Discover Vintage America - DECEMBER 2019

Quilt history mystery, hidden treasures – X marks the spot?

The story of this quilt started as the mystery of a thin but unusually heavy signature quilt that was constructed over several widely spaced times. The style and types of fabrics used for the blocks indicated they were made in the 1840s, dating the top to circa 1850. However, the burgundy/claret red borders were a telltale 1890s fabric as was the black, red, and purple preprinted patchwork or cheater cloth backing. I opened a corner seam and found a complete circa 1830s chintz. I then unquilted the whole quilt.

Vansant Family Quilt, Bucks Co. PA, Circa 1850 (All images from the Starley Antique Collection)

How fun to find quilt components that spanned almost a century. I now have a lightweight signature quilt top, yardage of a great cheater print, and an early chintz quilt! Moreover, I solved the mystery of why the quilt was so heavy – it had five layers or two full quilts in one. See Covering Quilts, Hidden Treasures, March 2017 for more information on the discovery and other odd things inside quilts.

Next, I moved on to the mystery of why the quilt top was made and why it was not finished when the blocks were signed. The top has 49 Old Italian Blocks or X blocks straight set in seven by seven rows. Running several of the names through and Google searches, I quickly tracked the quilt's origin to Southeastern Pennsylvania. I was able to narrow it down to Bucks County, which borders Philadelphia and Western New Jersey.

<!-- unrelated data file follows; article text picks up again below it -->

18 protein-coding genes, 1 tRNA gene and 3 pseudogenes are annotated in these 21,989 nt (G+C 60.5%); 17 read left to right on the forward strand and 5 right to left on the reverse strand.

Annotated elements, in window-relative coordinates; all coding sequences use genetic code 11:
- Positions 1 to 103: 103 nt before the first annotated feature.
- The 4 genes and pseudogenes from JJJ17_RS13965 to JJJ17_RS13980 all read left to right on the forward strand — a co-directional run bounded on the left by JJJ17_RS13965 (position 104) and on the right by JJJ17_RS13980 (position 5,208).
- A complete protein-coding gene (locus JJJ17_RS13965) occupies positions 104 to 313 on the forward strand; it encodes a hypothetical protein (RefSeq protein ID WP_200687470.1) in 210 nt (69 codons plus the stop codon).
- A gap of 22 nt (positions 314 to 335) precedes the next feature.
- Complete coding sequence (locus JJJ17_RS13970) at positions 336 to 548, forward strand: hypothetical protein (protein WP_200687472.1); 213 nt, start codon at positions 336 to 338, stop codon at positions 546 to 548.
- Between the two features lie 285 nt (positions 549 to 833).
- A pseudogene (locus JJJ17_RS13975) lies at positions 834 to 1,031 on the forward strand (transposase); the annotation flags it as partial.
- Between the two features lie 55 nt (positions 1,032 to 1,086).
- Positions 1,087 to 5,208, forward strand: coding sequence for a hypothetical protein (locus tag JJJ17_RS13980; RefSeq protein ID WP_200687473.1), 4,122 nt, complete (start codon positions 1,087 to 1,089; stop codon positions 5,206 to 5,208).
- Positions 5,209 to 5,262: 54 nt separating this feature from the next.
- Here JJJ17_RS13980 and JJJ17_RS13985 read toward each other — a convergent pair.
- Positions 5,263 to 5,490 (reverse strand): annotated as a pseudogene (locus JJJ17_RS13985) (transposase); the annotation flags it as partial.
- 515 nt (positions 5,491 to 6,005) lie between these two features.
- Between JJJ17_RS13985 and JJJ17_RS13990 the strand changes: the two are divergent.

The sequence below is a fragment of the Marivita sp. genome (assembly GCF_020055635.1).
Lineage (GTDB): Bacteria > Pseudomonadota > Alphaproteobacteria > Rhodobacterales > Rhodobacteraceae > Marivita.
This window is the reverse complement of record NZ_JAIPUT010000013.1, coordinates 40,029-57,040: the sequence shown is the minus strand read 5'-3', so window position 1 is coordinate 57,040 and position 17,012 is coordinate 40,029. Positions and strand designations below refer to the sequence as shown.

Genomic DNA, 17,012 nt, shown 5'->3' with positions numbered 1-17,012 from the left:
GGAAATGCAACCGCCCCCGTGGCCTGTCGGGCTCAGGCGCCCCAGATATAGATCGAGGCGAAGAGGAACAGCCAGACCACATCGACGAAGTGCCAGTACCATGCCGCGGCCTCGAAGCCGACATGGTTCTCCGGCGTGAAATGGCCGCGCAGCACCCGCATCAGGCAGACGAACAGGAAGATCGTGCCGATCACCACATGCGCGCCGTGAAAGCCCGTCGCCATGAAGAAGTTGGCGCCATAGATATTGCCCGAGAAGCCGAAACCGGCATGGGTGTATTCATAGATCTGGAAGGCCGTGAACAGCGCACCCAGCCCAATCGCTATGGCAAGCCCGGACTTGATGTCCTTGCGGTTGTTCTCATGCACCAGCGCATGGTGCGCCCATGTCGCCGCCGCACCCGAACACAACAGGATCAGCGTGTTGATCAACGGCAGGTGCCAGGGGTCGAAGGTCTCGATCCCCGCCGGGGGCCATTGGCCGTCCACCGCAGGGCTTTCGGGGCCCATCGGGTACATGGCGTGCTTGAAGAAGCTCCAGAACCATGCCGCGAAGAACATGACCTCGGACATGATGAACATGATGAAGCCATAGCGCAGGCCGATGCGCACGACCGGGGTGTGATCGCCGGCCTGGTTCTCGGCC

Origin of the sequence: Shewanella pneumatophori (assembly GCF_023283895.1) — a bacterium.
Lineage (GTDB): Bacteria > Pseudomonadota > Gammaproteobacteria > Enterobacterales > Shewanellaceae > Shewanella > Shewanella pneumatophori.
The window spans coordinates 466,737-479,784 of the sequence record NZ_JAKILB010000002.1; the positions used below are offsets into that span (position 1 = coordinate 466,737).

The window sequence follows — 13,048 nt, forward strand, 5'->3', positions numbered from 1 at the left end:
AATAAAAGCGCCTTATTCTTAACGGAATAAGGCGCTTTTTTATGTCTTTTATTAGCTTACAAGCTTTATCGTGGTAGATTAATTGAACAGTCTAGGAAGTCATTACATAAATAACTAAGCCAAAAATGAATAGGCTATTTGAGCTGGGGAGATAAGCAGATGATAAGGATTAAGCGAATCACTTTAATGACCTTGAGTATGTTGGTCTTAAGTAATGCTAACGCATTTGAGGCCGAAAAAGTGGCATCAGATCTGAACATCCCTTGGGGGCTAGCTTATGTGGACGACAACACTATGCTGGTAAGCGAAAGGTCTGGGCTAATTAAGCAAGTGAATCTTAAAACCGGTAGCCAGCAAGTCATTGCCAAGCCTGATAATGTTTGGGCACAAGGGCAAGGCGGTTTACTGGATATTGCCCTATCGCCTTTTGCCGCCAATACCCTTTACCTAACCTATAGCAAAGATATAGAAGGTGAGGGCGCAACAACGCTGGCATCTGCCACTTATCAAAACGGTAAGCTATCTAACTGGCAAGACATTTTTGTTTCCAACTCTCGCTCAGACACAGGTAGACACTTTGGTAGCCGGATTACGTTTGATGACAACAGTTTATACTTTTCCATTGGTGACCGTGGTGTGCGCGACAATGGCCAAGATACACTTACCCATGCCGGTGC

D.W.B. Goodno's signature block, Vansant Quilt


Quilting by the numbers

Observing the quilt from a numerical analysis, there are some significant oddities of this quilt when compared to other signature quilts. First, there are a large number of blank or unsigned/unnamed blocks, 13 out of 49 blocks or a surprising 27 percent of the total blocks. Second, unlike most signature quilts that have a high proportion of female names, male names predominate on this quilt. Nineteen of the 36 names are male while slightly fewer than half are female (17 blocks). Both these statistics set apart this quilt from the standard signature quilt of the era.

Another unusual aspect is that 13 blocks or 27 percent of the signed blocks represent members of the same Vansant or Vanzant family of Bucks County. While it is common to see a number of family names on signature quilts especially those made for a beloved family member, neighbor, or church leader, this is high percentage. It appears the quilt was intended to document existing Vansant relations and relatives or upcoming or new additions to the family. At this time, it is unclear exactly which relationships or event(s) it was meant to record. Research is continuing into the people named and connections between them.

The mystery continues

The fact that the quilt was not finished at the time the blocks were signed may make this mystery hard to unravel. Perhaps the quilt top was made for a recipient who passed before it was finished. The lack of an illuminating presentation or dedication block is disappointing. Maybe it was for a wedding that did not occur, and the prospective spouse's family did not complete their blocks. With only the Vansant family signing, that could explain the blank blocks. Check back next month for more on the ongoing research as well information on the Vansant family signers. They are a very old Dutch American family dating back to the 1650s in New Amsterdam, now New York.

Sandra Starley is nationally certified quilt appraiser, quilt historian, and avid antique quilt collector. She travels throughout the U.S. presenting talks on antique quilt history, fabric dating classes and trunk shows as well as quilting classes. Learn more at Send your comments and quilt questions to

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